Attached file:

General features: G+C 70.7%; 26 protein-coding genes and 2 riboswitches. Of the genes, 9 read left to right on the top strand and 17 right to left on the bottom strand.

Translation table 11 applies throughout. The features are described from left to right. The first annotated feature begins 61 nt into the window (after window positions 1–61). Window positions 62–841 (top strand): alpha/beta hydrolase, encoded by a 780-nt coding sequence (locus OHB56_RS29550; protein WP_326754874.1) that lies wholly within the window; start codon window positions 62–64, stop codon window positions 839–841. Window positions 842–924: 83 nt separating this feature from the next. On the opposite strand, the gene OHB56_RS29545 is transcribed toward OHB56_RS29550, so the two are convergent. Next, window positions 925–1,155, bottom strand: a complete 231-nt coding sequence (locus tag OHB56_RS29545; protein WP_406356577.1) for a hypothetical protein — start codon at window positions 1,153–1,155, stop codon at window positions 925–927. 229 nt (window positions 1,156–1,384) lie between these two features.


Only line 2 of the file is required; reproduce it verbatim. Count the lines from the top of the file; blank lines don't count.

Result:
Translation table 11 applies throughout. The features are described from left to right. The first annotated feature begins 61 nt into the window (after window positions 1–61). Window positions 62–841 (top strand): alpha/beta hydrolase, encoded by a 780-nt coding sequence (locus OHB56_RS29550; protein WP_326754874.1) that lies wholly within the window; start codon window positions 62–64, stop codon window positions 839–841. Window positions 842–924: 83 nt separating this feature from the next. On the opposite strand, the gene OHB56_RS29545 is transcribed toward OHB56_RS29550, so the two are convergent. Next, window positions 925–1,155, bottom strand: a complete 231-nt coding sequence (locus tag OHB56_RS29545; protein WP_406356577.1) for a hypothetical protein — start codon at window positions 1,153–1,155, stop codon at window positions 925–927. 229 nt (window positions 1,156–1,384) lie between these two features.